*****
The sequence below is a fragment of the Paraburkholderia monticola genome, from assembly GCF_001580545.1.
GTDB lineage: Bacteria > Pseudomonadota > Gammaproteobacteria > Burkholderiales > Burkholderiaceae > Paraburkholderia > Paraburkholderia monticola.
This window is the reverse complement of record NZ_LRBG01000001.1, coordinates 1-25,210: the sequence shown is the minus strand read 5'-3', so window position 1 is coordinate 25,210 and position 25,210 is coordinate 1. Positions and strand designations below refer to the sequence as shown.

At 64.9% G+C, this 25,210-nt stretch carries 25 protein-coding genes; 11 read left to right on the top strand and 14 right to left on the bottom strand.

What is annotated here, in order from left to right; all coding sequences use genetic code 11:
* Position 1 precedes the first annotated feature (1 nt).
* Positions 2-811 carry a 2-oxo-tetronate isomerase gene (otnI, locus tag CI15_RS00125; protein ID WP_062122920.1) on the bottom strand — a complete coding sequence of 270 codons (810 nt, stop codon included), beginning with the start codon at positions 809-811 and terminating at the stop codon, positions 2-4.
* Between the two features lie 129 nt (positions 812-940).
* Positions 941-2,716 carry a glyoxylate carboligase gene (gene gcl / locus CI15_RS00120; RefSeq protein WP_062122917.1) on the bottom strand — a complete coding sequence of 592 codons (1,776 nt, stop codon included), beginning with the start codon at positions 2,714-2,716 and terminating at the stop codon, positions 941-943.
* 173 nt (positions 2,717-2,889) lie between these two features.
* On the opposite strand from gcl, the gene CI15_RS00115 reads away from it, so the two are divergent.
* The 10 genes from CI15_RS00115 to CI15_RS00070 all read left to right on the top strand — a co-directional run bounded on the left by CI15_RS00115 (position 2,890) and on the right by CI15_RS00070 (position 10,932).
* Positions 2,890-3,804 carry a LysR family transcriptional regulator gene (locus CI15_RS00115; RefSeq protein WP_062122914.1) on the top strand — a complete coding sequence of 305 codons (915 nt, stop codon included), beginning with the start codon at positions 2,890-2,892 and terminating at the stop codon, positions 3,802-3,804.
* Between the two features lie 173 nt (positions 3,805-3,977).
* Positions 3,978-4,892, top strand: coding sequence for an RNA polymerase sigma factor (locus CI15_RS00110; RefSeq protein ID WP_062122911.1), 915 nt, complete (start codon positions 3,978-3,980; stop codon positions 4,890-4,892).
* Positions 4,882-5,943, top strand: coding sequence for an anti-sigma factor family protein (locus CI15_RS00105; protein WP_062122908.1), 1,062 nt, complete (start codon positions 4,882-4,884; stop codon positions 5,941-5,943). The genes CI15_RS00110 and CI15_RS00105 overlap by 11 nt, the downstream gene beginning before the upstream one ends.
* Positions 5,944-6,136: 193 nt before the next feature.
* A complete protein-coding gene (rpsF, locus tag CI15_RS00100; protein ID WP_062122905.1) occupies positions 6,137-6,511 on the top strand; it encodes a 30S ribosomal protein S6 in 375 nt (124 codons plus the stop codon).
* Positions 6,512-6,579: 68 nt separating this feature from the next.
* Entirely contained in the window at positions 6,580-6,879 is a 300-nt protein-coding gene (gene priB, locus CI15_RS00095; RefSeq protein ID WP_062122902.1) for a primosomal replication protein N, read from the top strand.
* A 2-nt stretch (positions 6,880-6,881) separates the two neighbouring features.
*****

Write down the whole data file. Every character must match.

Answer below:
The sequence below is a fragment of the Paraburkholderia monticola genome, from assembly GCF_001580545.1.
GTDB lineage: Bacteria > Pseudomonadota > Gammaproteobacteria > Burkholderiales > Burkholderiaceae > Paraburkholderia > Paraburkholderia monticola.
This window is the reverse complement of record NZ_LRBG01000001.1, coordinates 1-25,210: the sequence shown is the minus strand read 5'-3', so window position 1 is coordinate 25,210 and position 25,210 is coordinate 1. Positions and strand designations below refer to the sequence as shown.

At 64.9% G+C, this 25,210-nt stretch carries 25 protein-coding genes; 11 read left to right on the top strand and 14 right to left on the bottom strand.

What is annotated here, in order from left to right; all coding sequences use genetic code 11:
* Position 1 precedes the first annotated feature (1 nt).
* Positions 2-811 carry a 2-oxo-tetronate isomerase gene (otnI, locus tag CI15_RS00125; protein ID WP_062122920.1) on the bottom strand — a complete coding sequence of 270 codons (810 nt, stop codon included), beginning with the start codon at positions 809-811 and terminating at the stop codon, positions 2-4.
* Between the two features lie 129 nt (positions 812-940).
* Positions 941-2,716 carry a glyoxylate carboligase gene (gene gcl / locus CI15_RS00120; RefSeq protein WP_062122917.1) on the bottom strand — a complete coding sequence of 592 codons (1,776 nt, stop codon included), beginning with the start codon at positions 2,714-2,716 and terminating at the stop codon, positions 941-943.
* 173 nt (positions 2,717-2,889) lie between these two features.
* On the opposite strand from gcl, the gene CI15_RS00115 reads away from it, so the two are divergent.
* The 10 genes from CI15_RS00115 to CI15_RS00070 all read left to right on the top strand — a co-directional run bounded on the left by CI15_RS00115 (position 2,890) and on the right by CI15_RS00070 (position 10,932).
* Positions 2,890-3,804 carry a LysR family transcriptional regulator gene (locus CI15_RS00115; RefSeq protein WP_062122914.1) on the top strand — a complete coding sequence of 305 codons (915 nt, stop codon included), beginning with the start codon at positions 2,890-2,892 and terminating at the stop codon, positions 3,802-3,804.
* Between the two features lie 173 nt (positions 3,805-3,977).
* Positions 3,978-4,892, top strand: coding sequence for an RNA polymerase sigma factor (locus CI15_RS00110; RefSeq protein ID WP_062122911.1), 915 nt, complete (start codon positions 3,978-3,980; stop codon positions 4,890-4,892).
* Positions 4,882-5,943, top strand: coding sequence for an anti-sigma factor family protein (locus CI15_RS00105; protein WP_062122908.1), 1,062 nt, complete (start codon positions 4,882-4,884; stop codon positions 5,941-5,943). The genes CI15_RS00110 and CI15_RS00105 overlap by 11 nt, the downstream gene beginning before the upstream one ends.
* Positions 5,944-6,136: 193 nt before the next feature.
* A complete protein-coding gene (rpsF, locus tag CI15_RS00100; protein ID WP_062122905.1) occupies positions 6,137-6,511 on the top strand; it encodes a 30S ribosomal protein S6 in 375 nt (124 codons plus the stop codon).
* Positions 6,512-6,579: 68 nt separating this feature from the next.
* Entirely contained in the window at positions 6,580-6,879 is a 300-nt protein-coding gene (gene priB, locus CI15_RS00095; RefSeq protein ID WP_062122902.1) for a primosomal replication protein N, read from the top strand.
* A 2-nt stretch (positions 6,880-6,881) separates the two neighbouring features.